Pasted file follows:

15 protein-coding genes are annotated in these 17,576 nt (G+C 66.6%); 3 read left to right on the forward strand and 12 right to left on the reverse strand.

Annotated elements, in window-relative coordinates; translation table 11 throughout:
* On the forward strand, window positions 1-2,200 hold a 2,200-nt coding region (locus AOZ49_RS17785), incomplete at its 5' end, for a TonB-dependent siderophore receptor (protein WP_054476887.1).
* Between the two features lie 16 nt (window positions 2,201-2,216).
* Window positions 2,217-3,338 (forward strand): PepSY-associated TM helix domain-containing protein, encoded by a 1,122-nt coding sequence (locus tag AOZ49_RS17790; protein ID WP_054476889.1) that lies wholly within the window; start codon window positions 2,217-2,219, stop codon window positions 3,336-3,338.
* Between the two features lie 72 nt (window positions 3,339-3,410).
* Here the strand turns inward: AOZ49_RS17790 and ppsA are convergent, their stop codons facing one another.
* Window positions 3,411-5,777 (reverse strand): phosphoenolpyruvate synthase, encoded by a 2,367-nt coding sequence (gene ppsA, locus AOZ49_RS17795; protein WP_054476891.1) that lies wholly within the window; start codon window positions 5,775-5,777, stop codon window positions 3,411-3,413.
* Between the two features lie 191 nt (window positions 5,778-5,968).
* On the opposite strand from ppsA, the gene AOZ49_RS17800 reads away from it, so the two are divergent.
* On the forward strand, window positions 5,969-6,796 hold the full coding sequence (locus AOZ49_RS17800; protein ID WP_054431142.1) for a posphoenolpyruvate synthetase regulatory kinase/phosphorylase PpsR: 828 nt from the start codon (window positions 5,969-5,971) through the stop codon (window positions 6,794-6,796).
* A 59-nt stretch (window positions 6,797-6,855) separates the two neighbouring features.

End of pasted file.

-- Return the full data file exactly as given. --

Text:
15 protein-coding genes are annotated in these 17,576 nt (G+C 66.6%); 3 read left to right on the forward strand and 12 right to left on the reverse strand.

Annotated elements, in window-relative coordinates; translation table 11 throughout:
* On the forward strand, window positions 1-2,200 hold a 2,200-nt coding region (locus AOZ49_RS17785), incomplete at its 5' end, for a TonB-dependent siderophore receptor (protein WP_054476887.1).
* Between the two features lie 16 nt (window positions 2,201-2,216).
* Window positions 2,217-3,338 (forward strand): PepSY-associated TM helix domain-containing protein, encoded by a 1,122-nt coding sequence (locus tag AOZ49_RS17790; protein ID WP_054476889.1) that lies wholly within the window; start codon window positions 2,217-2,219, stop codon window positions 3,336-3,338.
* Between the two features lie 72 nt (window positions 3,339-3,410).
* Here the strand turns inward: AOZ49_RS17790 and ppsA are convergent, their stop codons facing one another.
* Window positions 3,411-5,777 (reverse strand): phosphoenolpyruvate synthase, encoded by a 2,367-nt coding sequence (gene ppsA, locus AOZ49_RS17795; protein WP_054476891.1) that lies wholly within the window; start codon window positions 5,775-5,777, stop codon window positions 3,411-3,413.
* Between the two features lie 191 nt (window positions 5,778-5,968).
* On the opposite strand from ppsA, the gene AOZ49_RS17800 reads away from it, so the two are divergent.
* On the forward strand, window positions 5,969-6,796 hold the full coding sequence (locus AOZ49_RS17800; protein ID WP_054431142.1) for a posphoenolpyruvate synthetase regulatory kinase/phosphorylase PpsR: 828 nt from the start codon (window positions 5,969-5,971) through the stop codon (window positions 6,794-6,796).
* A 59-nt stretch (window positions 6,797-6,855) separates the two neighbouring features.